Driver fatigue is a major issue that affects many drivers, especially those who drive long distances. It is estimated that fatigue contributes to up to 20% of all road accidents. As a result, it is essential to understand how to manage driver fatigue and reduce its risk.
Why Is Fatigue Management Necessary for Fleets?
When travelling at 100 kilometres per hour, if a driver nods off for just four seconds, the car will travel an additional 111 metres. According to the Transport Accident Commission of Victoria, around 50 people each year are killed, and another 300 are seriously injured as a direct result of accidents caused by driver fatigue.
Although data at the national level may be inconsistent, it is clear that drowsy driving is a significant contributor to a significant number of preventable deaths and injuries on our nation’s roadways. The most conservative estimates place the percentage of crashes attributable to fatigue at 5%, based on coronial and police citations. The number rises to as high as 30% when you factor in distraction-related crashes, according to the Australian Transport Council (formerly the Standing Council on Transport and Infrastructure).
Managing Fatigue in Commercial Vehicle Drivers
For Fleet Managers, the issue of commercial driver fatigue management goes beyond questions of morality and individual accountability. The management of fatigue among drivers of heavy vehicles and of CMVs is an important issue in Australian law.
Training Programs for Drivers
In order to stay on the right side of the law, all of your heavy vehicle and commercial vehicle drivers must receive training on how to prevent fatigue-related accidents. Driving Safety, for instance, is only one of many helpful resources for researching the many driver education programmes spread out over Australia.
Management of Driving-Related Risks
Fleet managers can use technology for commercial driver fatigue management to keep their staff safe and in accordance with the law. In-Vehicle Driver Monitoring Systems (IVMS), often known as fleet management software, can be used to keep tabs on and improve drivers’ well-being. In particular, high-tech setups make use of driver attention monitors, which track a driver’s gaze to determine whether or not they are paying attention behind the wheel. In the event that the driver’s concentration begins to wane, the device will activate the brakes and flashing lights.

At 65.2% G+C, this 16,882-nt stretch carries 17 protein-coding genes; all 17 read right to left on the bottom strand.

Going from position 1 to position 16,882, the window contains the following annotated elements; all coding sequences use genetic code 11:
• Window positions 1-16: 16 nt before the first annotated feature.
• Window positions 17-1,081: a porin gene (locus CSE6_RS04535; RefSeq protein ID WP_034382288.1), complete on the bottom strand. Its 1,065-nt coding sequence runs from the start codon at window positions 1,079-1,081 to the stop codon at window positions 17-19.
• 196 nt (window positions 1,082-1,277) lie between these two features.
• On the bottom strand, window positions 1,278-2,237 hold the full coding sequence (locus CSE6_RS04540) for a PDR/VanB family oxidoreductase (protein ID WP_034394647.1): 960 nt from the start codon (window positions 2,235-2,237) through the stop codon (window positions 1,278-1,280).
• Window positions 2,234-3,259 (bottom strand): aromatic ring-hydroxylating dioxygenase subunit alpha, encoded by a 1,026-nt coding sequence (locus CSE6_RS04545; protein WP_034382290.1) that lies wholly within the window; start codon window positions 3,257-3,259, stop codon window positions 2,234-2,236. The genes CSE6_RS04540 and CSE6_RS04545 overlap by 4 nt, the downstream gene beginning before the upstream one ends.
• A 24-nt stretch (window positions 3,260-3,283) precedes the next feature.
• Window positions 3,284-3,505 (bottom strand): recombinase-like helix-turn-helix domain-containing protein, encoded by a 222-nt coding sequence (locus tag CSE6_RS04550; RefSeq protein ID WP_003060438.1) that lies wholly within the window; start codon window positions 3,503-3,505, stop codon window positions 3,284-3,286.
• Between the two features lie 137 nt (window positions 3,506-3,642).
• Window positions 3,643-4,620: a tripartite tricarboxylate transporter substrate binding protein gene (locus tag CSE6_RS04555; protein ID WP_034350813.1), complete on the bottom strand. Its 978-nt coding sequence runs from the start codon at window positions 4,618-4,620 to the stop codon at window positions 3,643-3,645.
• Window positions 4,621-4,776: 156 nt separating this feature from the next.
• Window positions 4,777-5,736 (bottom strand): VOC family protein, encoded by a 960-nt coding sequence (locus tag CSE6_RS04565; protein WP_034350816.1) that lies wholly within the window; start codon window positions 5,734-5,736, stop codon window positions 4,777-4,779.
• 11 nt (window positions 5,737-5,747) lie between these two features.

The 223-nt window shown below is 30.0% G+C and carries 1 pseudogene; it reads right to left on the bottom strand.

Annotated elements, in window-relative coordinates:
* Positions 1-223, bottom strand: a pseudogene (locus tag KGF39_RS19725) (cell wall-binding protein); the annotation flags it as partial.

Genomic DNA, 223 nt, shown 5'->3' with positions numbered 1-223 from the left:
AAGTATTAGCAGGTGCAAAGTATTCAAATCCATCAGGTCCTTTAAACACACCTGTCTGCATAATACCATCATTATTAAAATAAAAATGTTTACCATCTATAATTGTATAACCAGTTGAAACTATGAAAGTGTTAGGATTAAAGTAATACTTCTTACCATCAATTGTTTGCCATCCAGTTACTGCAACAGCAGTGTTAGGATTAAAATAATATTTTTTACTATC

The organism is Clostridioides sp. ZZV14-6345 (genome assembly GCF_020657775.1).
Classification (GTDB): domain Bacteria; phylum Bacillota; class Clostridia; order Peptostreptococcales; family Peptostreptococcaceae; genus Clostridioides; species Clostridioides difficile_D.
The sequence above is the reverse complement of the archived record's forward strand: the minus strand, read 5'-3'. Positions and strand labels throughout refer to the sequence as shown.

Furthermore, fleet managers have access to tools such as GPS trackers for vehicles. When combined with fleet management software, these gadgets produce what are called “driver monitoring systems,” which keep tabs on things like speeding, aggressive driving and braking, and rough turning, among other things, and report on it. Fleet managers can use this information to effectively steer their drivers away from risky behaviour.
Vehicle Communication Systems
- In-Vehicle Communication
For the most part, fleet management systems are the ones that allow for communication between vehicles. As was noted before, these technologies enable two-way communication between drivers and your company’s central office or fleet manager. In essence, these systems give companies the ability to leverage information gathered from a GPS driver tracking system and communicate them directly with the driver in real-time to ensure that the right driving action is made, should fatigue present itself as a concern.
- Vehicle-to-Vehicle Communication
There is also the possibility of inter-vehicle communication with the help of some of the more modern technologies. Using this system, cars can share information about potential road risks with their drivers.
All Australian fleet managers need to take Driver Fatigue Management seriously, and they may do so with the help of fleet management systems and driver communication.
Overall, driver fatigue management is of utmost importance when it comes to safety on the roads. It is essential to recognise the signs of fatigue, such as yawning, slow reactions, and poor concentration, and to take steps to prevent it.
Employers should ensure that their employees are well-rested before undertaking journeys and that they are aware of the risks of driving while fatigued. By understanding the importance of driver fatigue management and taking steps to prevent it, we can ensure that our roads are safer for everyone.
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